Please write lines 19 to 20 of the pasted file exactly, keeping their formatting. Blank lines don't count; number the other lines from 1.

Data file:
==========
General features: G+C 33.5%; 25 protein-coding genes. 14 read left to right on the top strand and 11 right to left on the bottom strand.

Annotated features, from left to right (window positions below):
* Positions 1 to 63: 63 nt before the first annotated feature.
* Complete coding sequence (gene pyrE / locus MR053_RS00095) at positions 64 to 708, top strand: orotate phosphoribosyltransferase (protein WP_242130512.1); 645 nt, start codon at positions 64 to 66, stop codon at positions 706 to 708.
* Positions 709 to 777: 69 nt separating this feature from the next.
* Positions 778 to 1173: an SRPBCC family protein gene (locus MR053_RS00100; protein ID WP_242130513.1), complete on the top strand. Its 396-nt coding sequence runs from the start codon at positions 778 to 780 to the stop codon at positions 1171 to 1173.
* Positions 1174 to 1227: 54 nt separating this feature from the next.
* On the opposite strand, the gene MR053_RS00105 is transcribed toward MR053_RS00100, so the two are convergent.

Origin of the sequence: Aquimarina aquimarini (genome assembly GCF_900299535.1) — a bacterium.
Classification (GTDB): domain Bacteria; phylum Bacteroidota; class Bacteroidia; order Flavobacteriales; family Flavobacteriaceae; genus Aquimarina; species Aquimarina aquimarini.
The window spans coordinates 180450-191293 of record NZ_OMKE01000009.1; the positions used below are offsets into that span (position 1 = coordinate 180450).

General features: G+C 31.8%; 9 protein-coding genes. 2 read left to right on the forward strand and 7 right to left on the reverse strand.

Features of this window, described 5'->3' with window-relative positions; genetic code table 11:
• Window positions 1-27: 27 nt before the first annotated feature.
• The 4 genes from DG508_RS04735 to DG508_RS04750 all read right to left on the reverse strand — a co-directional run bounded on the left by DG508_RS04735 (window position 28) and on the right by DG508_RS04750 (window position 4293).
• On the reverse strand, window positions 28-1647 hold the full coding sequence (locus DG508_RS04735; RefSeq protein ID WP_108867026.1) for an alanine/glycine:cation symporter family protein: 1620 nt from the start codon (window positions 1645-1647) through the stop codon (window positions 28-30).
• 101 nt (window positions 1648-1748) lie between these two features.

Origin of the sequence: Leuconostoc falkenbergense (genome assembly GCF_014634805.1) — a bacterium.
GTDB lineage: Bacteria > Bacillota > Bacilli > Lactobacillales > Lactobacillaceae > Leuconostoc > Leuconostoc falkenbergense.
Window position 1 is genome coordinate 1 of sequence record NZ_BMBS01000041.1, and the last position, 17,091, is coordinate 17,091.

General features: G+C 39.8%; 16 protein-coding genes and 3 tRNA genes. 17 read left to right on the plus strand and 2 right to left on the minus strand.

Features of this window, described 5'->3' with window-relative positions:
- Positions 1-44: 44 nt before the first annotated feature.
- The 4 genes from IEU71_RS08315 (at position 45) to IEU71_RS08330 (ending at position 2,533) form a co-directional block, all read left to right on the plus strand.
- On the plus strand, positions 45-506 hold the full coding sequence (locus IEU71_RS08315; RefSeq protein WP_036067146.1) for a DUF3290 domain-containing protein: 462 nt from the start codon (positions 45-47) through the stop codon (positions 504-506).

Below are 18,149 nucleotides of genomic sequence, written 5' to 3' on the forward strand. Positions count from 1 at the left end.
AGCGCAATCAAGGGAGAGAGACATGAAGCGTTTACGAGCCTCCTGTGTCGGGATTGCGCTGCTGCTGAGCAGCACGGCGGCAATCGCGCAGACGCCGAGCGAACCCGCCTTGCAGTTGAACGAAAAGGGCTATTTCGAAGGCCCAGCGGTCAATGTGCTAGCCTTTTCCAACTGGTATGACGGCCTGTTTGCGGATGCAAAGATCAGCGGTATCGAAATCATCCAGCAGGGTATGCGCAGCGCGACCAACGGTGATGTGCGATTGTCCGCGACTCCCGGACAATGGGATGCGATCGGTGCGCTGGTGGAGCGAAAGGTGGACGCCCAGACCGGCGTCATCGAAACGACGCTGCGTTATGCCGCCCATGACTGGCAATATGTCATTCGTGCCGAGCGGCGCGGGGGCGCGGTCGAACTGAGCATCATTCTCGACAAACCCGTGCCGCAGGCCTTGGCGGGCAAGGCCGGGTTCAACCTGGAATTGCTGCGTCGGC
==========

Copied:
GTDB lineage: Bacteria > Bacillota > Bacilli > Lactobacillales > Lactobacillaceae > Leuconostoc > Leuconostoc falkenbergense.
Window position 1 is genome coordinate 1 of sequence record NZ_BMBS01000041.1, and the last position, 17,091, is coordinate 17,091.